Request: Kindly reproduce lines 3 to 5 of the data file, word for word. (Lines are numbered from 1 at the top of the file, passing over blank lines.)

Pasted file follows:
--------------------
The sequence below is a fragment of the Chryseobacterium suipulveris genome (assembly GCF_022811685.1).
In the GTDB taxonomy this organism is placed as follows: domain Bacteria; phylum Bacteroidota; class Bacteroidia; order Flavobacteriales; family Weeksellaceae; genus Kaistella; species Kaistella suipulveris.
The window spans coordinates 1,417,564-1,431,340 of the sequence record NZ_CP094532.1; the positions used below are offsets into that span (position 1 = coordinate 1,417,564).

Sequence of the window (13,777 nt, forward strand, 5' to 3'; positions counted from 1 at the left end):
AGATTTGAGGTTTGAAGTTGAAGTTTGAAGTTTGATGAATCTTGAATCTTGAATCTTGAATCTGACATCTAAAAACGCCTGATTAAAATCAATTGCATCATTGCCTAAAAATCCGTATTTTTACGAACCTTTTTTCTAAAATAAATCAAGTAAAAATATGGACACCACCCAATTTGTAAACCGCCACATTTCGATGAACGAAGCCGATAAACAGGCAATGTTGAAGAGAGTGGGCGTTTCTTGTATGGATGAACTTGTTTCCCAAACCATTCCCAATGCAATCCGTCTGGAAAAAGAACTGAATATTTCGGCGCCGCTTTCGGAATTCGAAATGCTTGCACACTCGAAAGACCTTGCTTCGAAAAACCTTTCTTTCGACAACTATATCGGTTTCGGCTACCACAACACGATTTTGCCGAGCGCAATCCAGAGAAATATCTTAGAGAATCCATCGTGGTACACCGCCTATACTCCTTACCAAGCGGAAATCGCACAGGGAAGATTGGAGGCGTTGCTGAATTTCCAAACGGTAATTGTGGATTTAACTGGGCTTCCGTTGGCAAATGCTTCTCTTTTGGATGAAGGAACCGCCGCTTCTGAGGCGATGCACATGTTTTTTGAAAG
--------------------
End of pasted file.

The window spans coordinates 1,417,564-1,431,340 of the sequence record NZ_CP094532.1; the positions used below are offsets into that span (position 1 = coordinate 1,417,564).

Sequence of the window (13,777 nt, forward strand, 5' to 3'; positions counted from 1 at the left end):
AGATTTGAGGTTTGAAGTTGAAGTTTGAAGTTTGATGAATCTTGAATCTTGAATCTTGAATCTGACATCTAAAAACGCCTGATTAAAATCAATTGCATCATTGCCTAAAAATCCGTATTTTTACGAACCTTTTTTCTAAAATAAATCAAGTAAAAATATGGACACCACCCAATTTGTAAACCGCCACATTTCGATGAACGAAGCCGATAAACAGGCAATGTTGAAGAGAGTGGGCGTTTCTTGTATGGATGAACTTGTTTCCCAAACCATTCCCAATGCAATCCGTCTGGAAAAAGAACTGAATATTTCGGCGCCGCTTTCGGAATTCGAAATGCTTGCACACTCGAAAGACCTTGCTTCGAAAAACCTTTCTTTCGACAACTATATCGGTTTCGGCTACCACAACACGATTTTGCCGAGCGCAATCCAGAGAAATATCTTAGAGAATCCATCGTGGTACACCGCCTATACTCCTTACCAAGCGGAAATCGCACAGGGAAGATTGGAGGCGTTGCTGAATTTCCAAACGGTAATTGTGGATTTAACTGGGCTTCCGTTGGCAAATGCTTCTCTTTTGGATGAAGGAACCGCCGCTTCTGAGGCGATGCACATGTTTTTTGAAAG